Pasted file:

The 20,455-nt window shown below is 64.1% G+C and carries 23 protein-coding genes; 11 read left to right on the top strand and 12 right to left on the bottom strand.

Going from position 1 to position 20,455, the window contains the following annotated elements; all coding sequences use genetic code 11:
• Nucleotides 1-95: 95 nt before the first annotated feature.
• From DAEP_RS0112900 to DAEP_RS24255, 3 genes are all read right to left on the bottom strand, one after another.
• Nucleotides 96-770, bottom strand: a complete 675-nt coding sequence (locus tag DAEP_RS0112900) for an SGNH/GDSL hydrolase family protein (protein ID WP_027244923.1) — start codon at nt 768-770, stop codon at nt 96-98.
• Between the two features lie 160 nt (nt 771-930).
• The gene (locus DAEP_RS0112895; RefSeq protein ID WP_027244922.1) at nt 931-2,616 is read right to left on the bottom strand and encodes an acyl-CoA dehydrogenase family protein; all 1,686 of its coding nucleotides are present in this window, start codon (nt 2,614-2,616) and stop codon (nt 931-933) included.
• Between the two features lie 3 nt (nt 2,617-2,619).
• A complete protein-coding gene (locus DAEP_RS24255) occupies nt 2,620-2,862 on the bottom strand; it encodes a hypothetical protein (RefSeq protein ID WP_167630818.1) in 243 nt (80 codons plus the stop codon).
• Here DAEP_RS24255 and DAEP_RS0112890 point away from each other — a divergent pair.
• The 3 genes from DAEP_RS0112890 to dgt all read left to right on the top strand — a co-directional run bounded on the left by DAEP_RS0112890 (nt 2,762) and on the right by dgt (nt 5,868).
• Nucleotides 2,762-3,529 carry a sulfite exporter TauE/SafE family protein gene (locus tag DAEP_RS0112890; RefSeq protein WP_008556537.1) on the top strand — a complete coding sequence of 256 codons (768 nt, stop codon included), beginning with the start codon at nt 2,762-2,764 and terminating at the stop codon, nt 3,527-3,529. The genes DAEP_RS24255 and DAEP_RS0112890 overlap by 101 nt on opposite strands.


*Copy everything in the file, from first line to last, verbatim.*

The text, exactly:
The 20,455-nt window shown below is 64.1% G+C and carries 23 protein-coding genes; 11 read left to right on the top strand and 12 right to left on the bottom strand.

Going from position 1 to position 20,455, the window contains the following annotated elements; all coding sequences use genetic code 11:
• Nucleotides 1-95: 95 nt before the first annotated feature.
• From DAEP_RS0112900 to DAEP_RS24255, 3 genes are all read right to left on the bottom strand, one after another.
• Nucleotides 96-770, bottom strand: a complete 675-nt coding sequence (locus tag DAEP_RS0112900) for an SGNH/GDSL hydrolase family protein (protein ID WP_027244923.1) — start codon at nt 768-770, stop codon at nt 96-98.
• Between the two features lie 160 nt (nt 771-930).
• The gene (locus DAEP_RS0112895; RefSeq protein ID WP_027244922.1) at nt 931-2,616 is read right to left on the bottom strand and encodes an acyl-CoA dehydrogenase family protein; all 1,686 of its coding nucleotides are present in this window, start codon (nt 2,614-2,616) and stop codon (nt 931-933) included.
• Between the two features lie 3 nt (nt 2,617-2,619).
• A complete protein-coding gene (locus DAEP_RS24255) occupies nt 2,620-2,862 on the bottom strand; it encodes a hypothetical protein (RefSeq protein ID WP_167630818.1) in 243 nt (80 codons plus the stop codon).
• Here DAEP_RS24255 and DAEP_RS0112890 point away from each other — a divergent pair.
• The 3 genes from DAEP_RS0112890 to dgt all read left to right on the top strand — a co-directional run bounded on the left by DAEP_RS0112890 (nt 2,762) and on the right by dgt (nt 5,868).
• Nucleotides 2,762-3,529 carry a sulfite exporter TauE/SafE family protein gene (locus tag DAEP_RS0112890; RefSeq protein WP_008556537.1) on the top strand — a complete coding sequence of 256 codons (768 nt, stop codon included), beginning with the start codon at nt 2,762-2,764 and terminating at the stop codon, nt 3,527-3,529. The genes DAEP_RS24255 and DAEP_RS0112890 overlap by 101 nt on opposite strands.